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on 23 August 2017
The Very Short Introductions are a major educational resource. There are presently over 500 small books covering a very wide range of subjects. Although short, the Introductions are substantial in content. Everyone would benefit from reading these books to broaden their knowledge and understanding in diverse areas of life. Perseverance with some subjects may be required but be prepared to be surprised, enlightened and enriched.
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on 2 November 2016
If you are looking for an overview of the policy used by Soviet leaders and a chronological overview of key events then this is not the book for you. This book for a very short introduction seems to address too much of the domestic policy in the USSR. If you are studying the USSR and it's leaders at GCSE/A level standard this is not the book for you. If you want to know the details of policy, industry and business then this is a valuable resource.
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on 3 March 2017
i was looking for a light read but just couldnt understand this book. its the second book i have bought in this series and can only conclude they are aimed at students. frustrating.
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TOP 500 REVIEWERon 2 April 2016
This book is a very brief - and selective - overview of the USSR. It's okay reading for those who are completely uninitiated with the Soviet Union. But if you already know something about the history and social affairs of the USSR, then I suspect there's no real point in reading this book.

Also, if you happen to know very little about the USSR - and require an introduction to the subject - then please remember that ideas, opinions and arguments concerning the nature and dynamics of the USSR differ. This very short book presents a particular perspective - although it fails to adequately explain this, and considers itself to be neutral. Yet it's not. So I suggest that readers quickly move on from this book and seek to expand their knowledge by looking at others sources.

Personally, I don't see much use for this book. It's just too brief, and omits so much that is important. The Soviet Union was a distinct social formation and mode of production, lasting some 70 years. It covered a third of the planet, and many millions of people lived within this system. All of this is reduced to less than 200 pages. However, I understand that students have to start somewhere - but a more thorough, less biased introduction could have been provided.

Overall, this book is mildly useful - but rather poorly written.
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There are few countries that loomed as large over the history of twentieth century as did Soviet Union, and none had done more to maintain a sustained threat to the Western countries and institutions. However, during most of its history, Soviet Union was largely a mystery for all those who wanted to know more about this vast country. This was due mostly to its own system of secrecy and disinformation, with tight control over the information that it permitted to get out to the public. Now, almost two decades after its collapse, we are finally starting to get a much more detailed and nuanced picture of this state. Thanks to this, scholars like Stephen Lovell have been able to produce very frank and detailed accounts, and this very short introduction is certainly one of the best on the subject. The chapters of this book are grouped thematically rather historically, along dichotomous topic. The author is very frank about the brutality of the Soviet regime, and almost every page mentions some of the more outrageous aspects of the Soviet life. This, however, is not the product of any anti-communist ideological bias - Lovell merely reports the facts as they are. In fact, there is hardly any mention and explanation of the communism and Lovell certainly doesn't try to make an apology for the Soviet regime along the lines that Marxism was a good theory that had been poorly implemented in practice.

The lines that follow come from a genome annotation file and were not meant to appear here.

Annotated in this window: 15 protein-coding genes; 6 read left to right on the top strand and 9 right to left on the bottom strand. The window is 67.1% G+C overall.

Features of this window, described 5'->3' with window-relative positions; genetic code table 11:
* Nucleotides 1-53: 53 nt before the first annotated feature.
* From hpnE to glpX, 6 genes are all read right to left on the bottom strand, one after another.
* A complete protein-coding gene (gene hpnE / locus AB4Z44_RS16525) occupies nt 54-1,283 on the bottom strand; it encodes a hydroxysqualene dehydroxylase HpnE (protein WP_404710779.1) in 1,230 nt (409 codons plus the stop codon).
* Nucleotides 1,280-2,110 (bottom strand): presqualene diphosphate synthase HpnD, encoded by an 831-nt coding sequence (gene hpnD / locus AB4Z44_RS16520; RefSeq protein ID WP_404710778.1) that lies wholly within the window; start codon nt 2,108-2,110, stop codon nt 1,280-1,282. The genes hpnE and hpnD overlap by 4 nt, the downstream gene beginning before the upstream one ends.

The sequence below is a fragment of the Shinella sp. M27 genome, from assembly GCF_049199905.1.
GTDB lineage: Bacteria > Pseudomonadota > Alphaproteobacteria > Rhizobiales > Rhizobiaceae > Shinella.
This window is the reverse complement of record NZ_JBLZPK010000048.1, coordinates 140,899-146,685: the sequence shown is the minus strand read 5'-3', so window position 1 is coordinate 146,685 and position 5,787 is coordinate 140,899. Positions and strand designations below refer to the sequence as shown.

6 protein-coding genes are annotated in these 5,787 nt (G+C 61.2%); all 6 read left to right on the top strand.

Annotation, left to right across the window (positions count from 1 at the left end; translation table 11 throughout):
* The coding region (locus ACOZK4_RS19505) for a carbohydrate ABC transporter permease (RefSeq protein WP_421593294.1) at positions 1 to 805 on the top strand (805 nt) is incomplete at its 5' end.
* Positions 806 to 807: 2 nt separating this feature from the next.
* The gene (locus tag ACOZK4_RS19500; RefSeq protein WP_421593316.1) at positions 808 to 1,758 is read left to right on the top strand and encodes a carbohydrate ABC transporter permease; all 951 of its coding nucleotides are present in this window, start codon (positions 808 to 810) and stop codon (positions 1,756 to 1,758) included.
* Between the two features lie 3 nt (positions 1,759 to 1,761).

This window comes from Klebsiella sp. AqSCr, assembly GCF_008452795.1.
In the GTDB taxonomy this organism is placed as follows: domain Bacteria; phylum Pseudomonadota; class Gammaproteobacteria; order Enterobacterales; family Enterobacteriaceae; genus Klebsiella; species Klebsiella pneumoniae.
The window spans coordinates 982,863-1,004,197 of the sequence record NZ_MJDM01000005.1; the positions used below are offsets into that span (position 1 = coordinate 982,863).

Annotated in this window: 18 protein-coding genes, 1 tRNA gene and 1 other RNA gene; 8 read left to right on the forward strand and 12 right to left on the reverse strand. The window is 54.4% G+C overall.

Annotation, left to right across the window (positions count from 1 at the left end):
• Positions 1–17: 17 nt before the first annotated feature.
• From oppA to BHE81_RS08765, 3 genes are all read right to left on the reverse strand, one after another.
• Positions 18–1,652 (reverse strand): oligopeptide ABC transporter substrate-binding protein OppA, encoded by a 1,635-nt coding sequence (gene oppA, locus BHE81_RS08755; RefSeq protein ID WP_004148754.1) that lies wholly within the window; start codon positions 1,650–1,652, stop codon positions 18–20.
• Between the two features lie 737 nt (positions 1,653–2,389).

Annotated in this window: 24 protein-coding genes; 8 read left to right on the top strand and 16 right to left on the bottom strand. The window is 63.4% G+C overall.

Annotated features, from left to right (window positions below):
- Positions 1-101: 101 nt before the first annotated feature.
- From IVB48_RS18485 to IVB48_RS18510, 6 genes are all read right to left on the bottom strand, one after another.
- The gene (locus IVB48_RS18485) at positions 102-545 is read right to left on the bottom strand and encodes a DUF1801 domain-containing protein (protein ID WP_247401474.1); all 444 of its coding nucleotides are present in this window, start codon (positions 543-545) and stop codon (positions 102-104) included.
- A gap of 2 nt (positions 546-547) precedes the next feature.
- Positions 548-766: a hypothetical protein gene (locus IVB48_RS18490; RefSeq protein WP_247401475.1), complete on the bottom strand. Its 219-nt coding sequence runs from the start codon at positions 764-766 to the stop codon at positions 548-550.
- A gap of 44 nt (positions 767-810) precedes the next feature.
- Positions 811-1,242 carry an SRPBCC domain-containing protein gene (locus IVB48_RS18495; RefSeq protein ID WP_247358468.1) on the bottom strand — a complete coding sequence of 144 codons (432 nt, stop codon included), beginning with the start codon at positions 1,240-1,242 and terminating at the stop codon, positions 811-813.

No single book on such a vast subject can ever hope to do it full justice, and certainly not one that purports to be a very short introduction. However, as far as introductions go, this one is as good as they come. It will keep readers interest and provide a well-flowing narrative. It can also serve as a guide to further study on the topic, thanks to the well organized bibliography at the end.
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on 5 February 2017
Very good, concise and interesting
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on 19 December 2014
great!
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on 18 October 2014
Very good book with a concise and clear overview of the history of the Soviet Union. Highly recommended
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on 3 October 2015
Short, accurate and clear.
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on 6 July 2014
Fantastic book, written in an unusual manner. (Topics rather than time line.) It is a great book for anyone wishing to know more about the USSR but not interested into deep studies. However, the vocabs used in this book is sooooo highly registered, as a foreigner that speaks 'ok' English (as far as I believe), I have never read such a tough book.
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